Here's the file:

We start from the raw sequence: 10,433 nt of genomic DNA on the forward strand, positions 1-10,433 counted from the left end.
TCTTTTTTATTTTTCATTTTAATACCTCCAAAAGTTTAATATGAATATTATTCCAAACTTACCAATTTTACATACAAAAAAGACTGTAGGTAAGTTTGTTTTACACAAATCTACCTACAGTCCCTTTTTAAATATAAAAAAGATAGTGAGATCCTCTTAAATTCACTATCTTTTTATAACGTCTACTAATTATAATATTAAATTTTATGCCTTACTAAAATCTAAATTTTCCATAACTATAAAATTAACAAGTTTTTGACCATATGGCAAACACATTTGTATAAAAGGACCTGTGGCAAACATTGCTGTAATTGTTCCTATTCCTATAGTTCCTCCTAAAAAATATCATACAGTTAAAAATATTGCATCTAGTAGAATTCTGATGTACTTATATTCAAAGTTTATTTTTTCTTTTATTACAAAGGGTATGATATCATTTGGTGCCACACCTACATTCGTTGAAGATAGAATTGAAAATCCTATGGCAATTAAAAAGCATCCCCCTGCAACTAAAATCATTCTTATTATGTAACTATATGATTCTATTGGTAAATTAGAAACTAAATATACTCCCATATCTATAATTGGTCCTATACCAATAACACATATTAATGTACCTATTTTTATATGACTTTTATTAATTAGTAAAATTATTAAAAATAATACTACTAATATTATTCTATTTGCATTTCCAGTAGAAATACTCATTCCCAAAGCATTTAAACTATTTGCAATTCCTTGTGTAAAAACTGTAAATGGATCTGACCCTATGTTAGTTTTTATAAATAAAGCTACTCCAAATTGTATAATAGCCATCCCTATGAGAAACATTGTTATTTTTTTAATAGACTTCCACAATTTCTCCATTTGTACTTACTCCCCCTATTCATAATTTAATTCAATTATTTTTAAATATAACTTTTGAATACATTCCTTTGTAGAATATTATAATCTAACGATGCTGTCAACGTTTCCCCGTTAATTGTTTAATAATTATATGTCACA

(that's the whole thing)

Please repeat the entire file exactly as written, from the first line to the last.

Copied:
We start from the raw sequence: 10,433 nt of genomic DNA on the forward strand, positions 1-10,433 counted from the left end.
TCTTTTTTATTTTTCATTTTAATACCTCCAAAAGTTTAATATGAATATTATTCCAAACTTACCAATTTTACATACAAAAAAGACTGTAGGTAAGTTTGTTTTACACAAATCTACCTACAGTCCCTTTTTAAATATAAAAAAGATAGTGAGATCCTCTTAAATTCACTATCTTTTTATAACGTCTACTAATTATAATATTAAATTTTATGCCTTACTAAAATCTAAATTTTCCATAACTATAAAATTAACAAGTTTTTGACCATATGGCAAACACATTTGTATAAAAGGACCTGTGGCAAACATTGCTGTAATTGTTCCTATTCCTATAGTTCCTCCTAAAAAATATCATACAGTTAAAAATATTGCATCTAGTAGAATTCTGATGTACTTATATTCAAAGTTTATTTTTTCTTTTATTACAAAGGGTATGATATCATTTGGTGCCACACCTACATTCGTTGAAGATAGAATTGAAAATCCTATGGCAATTAAAAAGCATCCCCCTGCAACTAAAATCATTCTTATTATGTAACTATATGATTCTATTGGTAAATTAGAAACTAAATATACTCCCATATCTATAATTGGTCCTATACCAATAACACATATTAATGTACCTATTTTTATATGACTTTTATTAATTAGTAAAATTATTAAAAATAATACTACTAATATTATTCTATTTGCATTTCCAGTAGAAATACTCATTCCCAAAGCATTTAAACTATTTGCAATTCCTTGTGTAAAAACTGTAAATGGATCTGACCCTATGTTAGTTTTTATAAATAAAGCTACTCCAAATTGTATAATAGCCATCCCTATGAGAAACATTGTTATTTTTTTAATAGACTTCCACAATTTCTCCATTTGTACTTACTCCCCCTATTCATAATTTAATTCAATTATTTTTAAATATAACTTTTGAATACATTCCTTTGTAGAATATTATAATCTAACGATGCTGTCAACGTTTCCCCGTTAATTGTTTAATAATTATATGTCACA